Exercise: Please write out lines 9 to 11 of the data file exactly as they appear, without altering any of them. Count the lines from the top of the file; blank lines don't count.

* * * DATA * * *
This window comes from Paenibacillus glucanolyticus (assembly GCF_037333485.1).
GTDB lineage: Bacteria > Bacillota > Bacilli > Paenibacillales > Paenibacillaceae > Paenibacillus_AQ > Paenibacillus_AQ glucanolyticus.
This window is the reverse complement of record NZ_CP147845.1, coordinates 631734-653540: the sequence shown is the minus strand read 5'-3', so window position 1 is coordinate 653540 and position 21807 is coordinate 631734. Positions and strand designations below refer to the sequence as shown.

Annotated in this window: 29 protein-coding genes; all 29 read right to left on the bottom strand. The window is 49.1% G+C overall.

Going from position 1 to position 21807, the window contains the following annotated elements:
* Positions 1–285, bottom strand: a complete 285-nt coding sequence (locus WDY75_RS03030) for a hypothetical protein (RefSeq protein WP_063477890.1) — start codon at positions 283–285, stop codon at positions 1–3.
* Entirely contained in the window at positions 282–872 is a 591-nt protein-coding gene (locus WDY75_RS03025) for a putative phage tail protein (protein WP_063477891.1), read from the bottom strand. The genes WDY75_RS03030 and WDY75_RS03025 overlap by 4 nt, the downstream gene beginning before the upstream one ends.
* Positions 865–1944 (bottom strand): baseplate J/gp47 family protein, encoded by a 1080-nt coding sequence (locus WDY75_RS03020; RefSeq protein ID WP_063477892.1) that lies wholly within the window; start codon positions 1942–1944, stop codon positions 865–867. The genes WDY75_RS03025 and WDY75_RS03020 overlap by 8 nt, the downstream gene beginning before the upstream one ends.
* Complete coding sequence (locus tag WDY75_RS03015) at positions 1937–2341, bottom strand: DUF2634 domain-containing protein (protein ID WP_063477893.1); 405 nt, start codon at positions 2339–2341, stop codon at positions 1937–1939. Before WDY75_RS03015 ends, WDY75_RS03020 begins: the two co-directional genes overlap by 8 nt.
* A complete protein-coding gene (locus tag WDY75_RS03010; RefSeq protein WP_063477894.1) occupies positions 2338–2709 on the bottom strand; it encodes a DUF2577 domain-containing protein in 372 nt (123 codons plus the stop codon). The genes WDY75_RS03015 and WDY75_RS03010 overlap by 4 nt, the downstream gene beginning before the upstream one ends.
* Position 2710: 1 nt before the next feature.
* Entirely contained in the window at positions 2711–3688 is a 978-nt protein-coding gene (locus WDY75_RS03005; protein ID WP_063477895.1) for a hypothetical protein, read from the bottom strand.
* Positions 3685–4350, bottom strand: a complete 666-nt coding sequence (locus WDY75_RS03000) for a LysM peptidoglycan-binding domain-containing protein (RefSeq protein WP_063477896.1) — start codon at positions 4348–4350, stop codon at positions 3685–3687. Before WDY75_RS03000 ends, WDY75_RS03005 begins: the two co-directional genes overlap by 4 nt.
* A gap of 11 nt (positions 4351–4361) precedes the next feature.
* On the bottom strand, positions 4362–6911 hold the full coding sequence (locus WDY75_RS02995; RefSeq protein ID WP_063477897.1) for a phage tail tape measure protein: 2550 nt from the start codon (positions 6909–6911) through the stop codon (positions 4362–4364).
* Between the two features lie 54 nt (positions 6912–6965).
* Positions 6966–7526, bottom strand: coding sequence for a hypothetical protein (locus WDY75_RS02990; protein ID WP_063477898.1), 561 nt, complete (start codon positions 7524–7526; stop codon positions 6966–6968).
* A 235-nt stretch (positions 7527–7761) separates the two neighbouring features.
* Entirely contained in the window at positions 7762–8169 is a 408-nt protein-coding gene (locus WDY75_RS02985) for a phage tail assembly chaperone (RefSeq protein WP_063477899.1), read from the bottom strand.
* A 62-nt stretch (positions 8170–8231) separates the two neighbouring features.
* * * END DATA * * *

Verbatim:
* Complete coding sequence (locus tag WDY75_RS03015) at positions 1937–2341, bottom strand: DUF2634 domain-containing protein (protein ID WP_063477893.1); 405 nt, start codon at positions 2339–2341, stop codon at positions 1937–1939. Before WDY75_RS03015 ends, WDY75_RS03020 begins: the two co-directional genes overlap by 8 nt.
* A complete protein-coding gene (locus tag WDY75_RS03010; RefSeq protein WP_063477894.1) occupies positions 2338–2709 on the bottom strand; it encodes a DUF2577 domain-containing protein in 372 nt (123 codons plus the stop codon). The genes WDY75_RS03015 and WDY75_RS03010 overlap by 4 nt, the downstream gene beginning before the upstream one ends.
* Position 2710: 1 nt before the next feature.